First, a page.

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The Department of the Interior on Tuesday said it was bolstering its Federal Indian Boarding School Initiative by partnering with the group that’s been at the same goal for nearly ten years: the National Native American Boarding School Healing Coalition (NABS).

The two groups signed a Memorandum of Understanding outlining each of their expected responsibilities.

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In June, Secretary Haaland announced the Federal Boarding School Initiative, directing her department to identify boarding school facilities and examine potential burial sites near the schools, as well as the identities and tribal affiliations of the students who were taken to the schools. The initiative was prompted by the discovery of the remains of 215 children at the Kamloops Indian Residential School in British Columbia, Canada, according to the Interior Department. 

The initiative will amount to a report, prepared by Assistant Secretary Bryan Newland, by April 1, 2022.

Though the Department has mentioned collaborating with relevant organizations all along, the announcement on Tuesday marks their first official working relationship.

In the signed memorandum of understanding, NABS CEO Christine Diindiisi McCleave (Citizen of the Turtle Mountain Ojibwe Nation) agreed to exclusively license the Department to use their historical research “without restriction” (for example, NABS is the only organization with a count on how many Indian Boarding Schools were and continue to be in operation).

“The survivors, descendants, and relatives of those who experienced these schools deserve the truth. NABS has agreed to share a decade’s worth of independent research because the United States has finally agreed to start revealing the truth abo{ut this part of American history,” McCleave said in a statement.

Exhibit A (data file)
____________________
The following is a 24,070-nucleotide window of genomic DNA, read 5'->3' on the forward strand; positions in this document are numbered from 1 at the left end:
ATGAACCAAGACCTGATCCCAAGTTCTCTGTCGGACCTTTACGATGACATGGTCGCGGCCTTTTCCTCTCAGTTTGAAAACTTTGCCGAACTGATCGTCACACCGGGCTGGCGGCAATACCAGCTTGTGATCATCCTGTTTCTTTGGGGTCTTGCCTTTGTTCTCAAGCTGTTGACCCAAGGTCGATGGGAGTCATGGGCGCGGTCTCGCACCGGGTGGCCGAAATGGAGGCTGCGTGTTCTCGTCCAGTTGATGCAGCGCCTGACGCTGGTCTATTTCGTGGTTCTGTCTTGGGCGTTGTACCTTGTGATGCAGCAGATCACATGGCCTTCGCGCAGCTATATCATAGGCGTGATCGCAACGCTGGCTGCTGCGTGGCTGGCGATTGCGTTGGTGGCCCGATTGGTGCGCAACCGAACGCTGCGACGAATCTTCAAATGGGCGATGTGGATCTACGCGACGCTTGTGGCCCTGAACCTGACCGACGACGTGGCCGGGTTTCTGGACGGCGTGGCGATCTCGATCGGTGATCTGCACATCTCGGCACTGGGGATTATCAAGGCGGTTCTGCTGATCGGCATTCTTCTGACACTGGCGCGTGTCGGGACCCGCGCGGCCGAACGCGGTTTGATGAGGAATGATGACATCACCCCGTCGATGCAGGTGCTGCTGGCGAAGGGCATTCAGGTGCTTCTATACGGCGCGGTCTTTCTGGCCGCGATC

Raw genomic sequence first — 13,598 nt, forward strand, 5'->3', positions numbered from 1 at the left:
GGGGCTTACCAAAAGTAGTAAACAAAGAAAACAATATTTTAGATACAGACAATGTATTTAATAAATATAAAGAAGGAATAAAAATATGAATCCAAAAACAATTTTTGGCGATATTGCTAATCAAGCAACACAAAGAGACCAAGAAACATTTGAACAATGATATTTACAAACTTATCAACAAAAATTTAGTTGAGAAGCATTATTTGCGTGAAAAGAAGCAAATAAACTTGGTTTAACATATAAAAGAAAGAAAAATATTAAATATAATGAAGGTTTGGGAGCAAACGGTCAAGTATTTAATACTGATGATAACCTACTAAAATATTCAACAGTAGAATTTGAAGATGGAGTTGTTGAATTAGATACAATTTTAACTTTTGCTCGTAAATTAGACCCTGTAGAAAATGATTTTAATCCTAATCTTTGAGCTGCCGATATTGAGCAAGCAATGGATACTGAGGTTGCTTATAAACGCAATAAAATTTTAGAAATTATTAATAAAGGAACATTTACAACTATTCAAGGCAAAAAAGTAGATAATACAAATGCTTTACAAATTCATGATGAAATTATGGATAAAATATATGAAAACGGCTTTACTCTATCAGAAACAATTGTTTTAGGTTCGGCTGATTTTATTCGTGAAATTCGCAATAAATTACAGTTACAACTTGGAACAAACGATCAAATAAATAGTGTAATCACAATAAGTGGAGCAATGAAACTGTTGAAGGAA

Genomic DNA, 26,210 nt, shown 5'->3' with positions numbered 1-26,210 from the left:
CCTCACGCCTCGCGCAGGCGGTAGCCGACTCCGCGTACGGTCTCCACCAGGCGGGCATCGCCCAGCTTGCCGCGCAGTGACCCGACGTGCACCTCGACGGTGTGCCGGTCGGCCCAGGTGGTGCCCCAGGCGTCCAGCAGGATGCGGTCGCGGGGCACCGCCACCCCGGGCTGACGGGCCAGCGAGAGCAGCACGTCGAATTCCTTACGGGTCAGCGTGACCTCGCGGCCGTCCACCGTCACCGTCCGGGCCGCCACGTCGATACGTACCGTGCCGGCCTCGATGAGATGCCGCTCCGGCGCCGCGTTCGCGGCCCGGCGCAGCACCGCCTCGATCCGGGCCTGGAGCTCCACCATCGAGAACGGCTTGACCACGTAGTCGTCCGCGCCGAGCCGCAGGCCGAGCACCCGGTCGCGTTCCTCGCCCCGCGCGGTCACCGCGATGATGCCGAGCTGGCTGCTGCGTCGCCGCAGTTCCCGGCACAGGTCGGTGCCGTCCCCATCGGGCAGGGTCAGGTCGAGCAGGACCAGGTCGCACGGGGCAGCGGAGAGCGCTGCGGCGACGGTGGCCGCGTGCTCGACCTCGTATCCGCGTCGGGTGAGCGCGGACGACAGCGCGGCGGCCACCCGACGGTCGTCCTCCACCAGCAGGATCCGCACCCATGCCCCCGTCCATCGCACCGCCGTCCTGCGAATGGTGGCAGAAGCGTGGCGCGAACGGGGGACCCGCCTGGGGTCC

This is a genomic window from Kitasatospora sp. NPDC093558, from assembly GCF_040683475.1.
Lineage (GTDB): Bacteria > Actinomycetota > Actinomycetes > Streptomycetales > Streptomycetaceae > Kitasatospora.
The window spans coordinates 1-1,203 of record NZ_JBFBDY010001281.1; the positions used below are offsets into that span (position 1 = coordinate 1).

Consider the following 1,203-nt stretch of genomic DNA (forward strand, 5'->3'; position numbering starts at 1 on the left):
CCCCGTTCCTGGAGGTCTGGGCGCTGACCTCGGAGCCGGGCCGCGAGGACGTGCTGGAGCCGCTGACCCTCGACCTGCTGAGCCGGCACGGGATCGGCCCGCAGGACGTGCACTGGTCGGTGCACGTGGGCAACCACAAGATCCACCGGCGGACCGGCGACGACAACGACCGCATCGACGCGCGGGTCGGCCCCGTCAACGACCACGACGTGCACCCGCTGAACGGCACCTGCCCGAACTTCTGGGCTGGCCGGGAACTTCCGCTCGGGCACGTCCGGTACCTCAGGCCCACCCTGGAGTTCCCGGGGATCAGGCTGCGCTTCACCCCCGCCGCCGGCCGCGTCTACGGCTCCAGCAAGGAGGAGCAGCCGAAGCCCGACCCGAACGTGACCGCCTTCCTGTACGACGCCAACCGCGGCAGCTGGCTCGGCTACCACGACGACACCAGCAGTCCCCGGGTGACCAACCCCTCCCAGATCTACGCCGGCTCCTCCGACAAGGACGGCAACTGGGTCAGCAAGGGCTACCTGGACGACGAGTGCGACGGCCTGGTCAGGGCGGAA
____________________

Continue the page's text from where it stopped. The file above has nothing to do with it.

On the Department of Interior’s part, Newland agreed to credit NABS in the final report to the Secretary, and to “work with NABS to ensure that the records and information NABS may provide… are compatible and can be adequately and efficiently integrated with the records and information prepared by the Department.”

In a statement, McCleave said her organization looks forward to working with the Department of the Interior to finally get information to the survivors, descendants, and relatives who experienced the boarding schools.

The scope of authority of the Department of the Interior is limited, NABS noted in their own press release, petitioning for the passage of legislation that would empower a Truth and Healing Commission to investigate all federal agencies, churches that operated schools, and private enterprises that benefitted from child labor. 

The Department is still in phase one of the initiative, which includes identifying and collecting records formerly kept by the same department on the schools, and consulting with tribal nations, Alaska Native corporations and Native Hawaiian organizations on their own known burial sites.




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